Air Force Reservists Fly Last C-141
Mission to Combat Zone
Air Force News | By Maj.
Ted Theopolos | September 27, 2005
AIR FORCE BASE, Ohio - For the last time in its long career, a C-141
Starlifter aircraft flew military patients out of a war zone Sept. 26.
It was the end of a five-day mission to the Middle East for the airlift plane
from the 445th Airlift Wing here. The aircraft first started airlifting the
sick and wounded from combat zones more than 40 years ago in Southeast Asia.
The Starlifter took cargo to Europe before the aircraft’s historic last mission
out of the Middle East in support of Operation Iraqi Freedom. Medics will
continue their aeromedical role on other types of aircraft, such as the C-17A
Globemaster III or C-5 Galaxy.
“Many of our missions aboard the C-141 were to Vietnam in the 60s and early 70s
to carry patients and human remains back -- just as we do now,” said Chief
Master Sgt. Richard Hays, the wing’s chief loadmaster.
“I will really miss the plane and the mission as I will be retiring with the
airplane,” the chief said. “Since this is the only thing I’ve done for 36 years,
it has been my life. I will miss it immeasurably.”
Wing reservists began flying C-141 aeromedical evacuation missions in support
of the Global War on Terrorism more than two-and-a-half years ago. In the
beginning, the aircraft flew an average of six to seven times a week.
To keep up the pace, the 459th Airlift Wing from Andrews Air Force Base, Md.,
and the 452nd Air Mobility Wing from March Air Reserve Base, Calif., joined the
fray with their C-141s. However, two years ago the Andrews AFB unit converted
to KC-135 tankers. By the end of last year, the March ARC unit was down to a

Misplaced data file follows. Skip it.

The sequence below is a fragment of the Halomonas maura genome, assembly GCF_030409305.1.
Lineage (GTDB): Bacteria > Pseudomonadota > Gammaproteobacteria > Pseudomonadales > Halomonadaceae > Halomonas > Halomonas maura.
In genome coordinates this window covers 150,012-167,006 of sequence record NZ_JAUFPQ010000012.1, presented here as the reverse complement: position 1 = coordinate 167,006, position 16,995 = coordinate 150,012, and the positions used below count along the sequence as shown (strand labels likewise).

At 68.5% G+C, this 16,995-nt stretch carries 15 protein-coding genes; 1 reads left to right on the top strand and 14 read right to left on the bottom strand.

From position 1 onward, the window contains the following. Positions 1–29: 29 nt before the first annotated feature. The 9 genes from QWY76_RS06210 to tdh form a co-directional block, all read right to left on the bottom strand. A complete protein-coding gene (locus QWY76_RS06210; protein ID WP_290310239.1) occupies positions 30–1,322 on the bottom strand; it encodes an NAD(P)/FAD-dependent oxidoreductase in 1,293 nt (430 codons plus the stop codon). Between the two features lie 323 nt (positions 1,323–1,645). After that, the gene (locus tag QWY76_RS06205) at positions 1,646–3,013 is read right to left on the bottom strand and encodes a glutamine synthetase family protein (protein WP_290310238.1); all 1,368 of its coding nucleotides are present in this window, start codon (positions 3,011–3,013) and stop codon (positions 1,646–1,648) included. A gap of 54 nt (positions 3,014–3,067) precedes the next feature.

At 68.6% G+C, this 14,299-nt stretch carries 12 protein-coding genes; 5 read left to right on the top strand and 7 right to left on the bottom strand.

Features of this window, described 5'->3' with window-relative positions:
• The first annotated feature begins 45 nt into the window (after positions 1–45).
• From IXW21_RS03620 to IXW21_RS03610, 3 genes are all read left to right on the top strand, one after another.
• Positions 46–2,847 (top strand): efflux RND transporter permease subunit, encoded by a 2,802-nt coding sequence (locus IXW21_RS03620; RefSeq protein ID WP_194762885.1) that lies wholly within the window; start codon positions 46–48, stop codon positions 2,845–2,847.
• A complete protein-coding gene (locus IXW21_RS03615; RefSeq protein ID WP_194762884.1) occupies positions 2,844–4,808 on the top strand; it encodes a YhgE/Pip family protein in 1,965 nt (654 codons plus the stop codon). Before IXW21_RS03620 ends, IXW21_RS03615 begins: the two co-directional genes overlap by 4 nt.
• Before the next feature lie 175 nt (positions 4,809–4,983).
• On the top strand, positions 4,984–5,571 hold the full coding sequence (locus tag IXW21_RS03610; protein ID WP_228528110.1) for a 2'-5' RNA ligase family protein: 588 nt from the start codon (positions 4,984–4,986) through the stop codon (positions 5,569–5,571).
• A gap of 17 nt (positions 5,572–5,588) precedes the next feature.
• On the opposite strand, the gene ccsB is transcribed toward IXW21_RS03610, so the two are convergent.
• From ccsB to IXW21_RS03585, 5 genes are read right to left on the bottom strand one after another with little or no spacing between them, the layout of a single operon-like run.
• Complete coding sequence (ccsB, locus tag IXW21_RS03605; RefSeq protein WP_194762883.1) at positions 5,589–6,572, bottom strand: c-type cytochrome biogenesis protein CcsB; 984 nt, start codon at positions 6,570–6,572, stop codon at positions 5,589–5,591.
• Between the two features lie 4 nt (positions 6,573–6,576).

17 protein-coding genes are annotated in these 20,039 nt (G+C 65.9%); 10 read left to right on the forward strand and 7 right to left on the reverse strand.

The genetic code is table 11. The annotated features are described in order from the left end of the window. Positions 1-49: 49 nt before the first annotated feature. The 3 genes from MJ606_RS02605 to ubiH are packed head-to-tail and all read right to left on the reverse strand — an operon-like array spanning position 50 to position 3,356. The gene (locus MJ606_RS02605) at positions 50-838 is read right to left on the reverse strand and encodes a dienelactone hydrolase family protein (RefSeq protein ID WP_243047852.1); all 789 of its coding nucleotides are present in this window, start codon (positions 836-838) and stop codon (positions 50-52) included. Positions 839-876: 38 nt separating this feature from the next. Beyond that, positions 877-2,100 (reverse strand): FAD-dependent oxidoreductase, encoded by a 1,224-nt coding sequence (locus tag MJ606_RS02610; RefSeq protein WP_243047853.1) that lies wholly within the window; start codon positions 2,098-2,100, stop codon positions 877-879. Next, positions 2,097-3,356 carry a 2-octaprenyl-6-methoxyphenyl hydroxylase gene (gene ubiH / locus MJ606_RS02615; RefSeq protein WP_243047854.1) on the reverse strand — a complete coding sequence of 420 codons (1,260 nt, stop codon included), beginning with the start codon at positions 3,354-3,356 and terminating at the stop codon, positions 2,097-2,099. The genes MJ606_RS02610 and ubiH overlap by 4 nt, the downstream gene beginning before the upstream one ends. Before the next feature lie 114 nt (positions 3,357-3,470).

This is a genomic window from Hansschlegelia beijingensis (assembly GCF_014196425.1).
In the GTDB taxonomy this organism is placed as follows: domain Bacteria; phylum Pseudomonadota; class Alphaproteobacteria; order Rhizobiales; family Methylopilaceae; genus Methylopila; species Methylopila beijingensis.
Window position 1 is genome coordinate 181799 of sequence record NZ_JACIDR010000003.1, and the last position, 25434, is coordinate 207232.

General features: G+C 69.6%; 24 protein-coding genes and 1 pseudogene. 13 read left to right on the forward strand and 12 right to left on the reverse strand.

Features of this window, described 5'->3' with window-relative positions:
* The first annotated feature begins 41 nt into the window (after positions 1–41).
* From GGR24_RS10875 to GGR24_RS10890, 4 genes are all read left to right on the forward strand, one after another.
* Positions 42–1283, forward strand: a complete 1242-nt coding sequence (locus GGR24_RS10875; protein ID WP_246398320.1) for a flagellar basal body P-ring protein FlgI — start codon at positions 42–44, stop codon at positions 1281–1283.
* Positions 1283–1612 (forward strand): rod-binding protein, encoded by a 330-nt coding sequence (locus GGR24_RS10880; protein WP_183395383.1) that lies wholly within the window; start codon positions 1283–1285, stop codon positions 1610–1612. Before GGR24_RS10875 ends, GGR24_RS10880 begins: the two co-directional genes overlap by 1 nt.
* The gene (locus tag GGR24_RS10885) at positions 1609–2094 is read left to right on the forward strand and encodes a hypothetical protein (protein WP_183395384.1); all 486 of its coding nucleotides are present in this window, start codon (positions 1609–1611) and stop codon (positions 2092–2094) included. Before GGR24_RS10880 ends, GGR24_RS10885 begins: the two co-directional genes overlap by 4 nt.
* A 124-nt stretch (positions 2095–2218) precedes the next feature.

handful of C-141s in preparation for receiving C-17s.
The 445th AW is the last C-141 operational wing in the Air Force and it is
converting to C-5s. The first of 11 C-5 Galaxy aircraft will arrive Oct. 3 --
three days after the last C-141 OIF mission is scheduled to land back at
“I’m looking forward to flying a larger aircraft,” said 1st Lt. Eric Palichat,
a 356th Airlift Squadron pilot. The lieutenant was activated in February 2004
and has flown into Iraq more than 30 times on aeromedical missions.
“We’ll miss the C-141, but I’m looking forward to flying missions on the C-5,”
he added. “I just wish we were getting more of them.”
Since 2002, C-141s have flown more than 2,000 combat sorties and moved more
than 70 million pounds of war-fighting material.
More importantly the aircraft have transported more than 70 percent of the
sick, injured or wounded out of the Middle East. The 445th AW has been flying
these missions four times a week for the past year. Reservists supporting this
life-saving mission from aircrews to maintenance, aerial port and life support
members will deactivate soon after the last OIF mission. A few will then be
activated to support other aircraft types.
After Sept. 30, wing aircrews will continue flying C-141s, mostly inside the
borders of the continental United States, until spring of 2006 when the last
C-141 will fly out of the Air Force inventory and into aviation history books.
“The C-141 has proven its aeromedical evacuation role through the test of
time,” said Tech. Sgt. Larry Davis, an 445th Aeromedical Evacuation Squadron
“We’ll be training primarily on C-130s now,” he said. “Good aircraft but they
don’t hold as many patients as a C-141. The C-17 will be more comfortable for
the patients, but it will have to prove itself.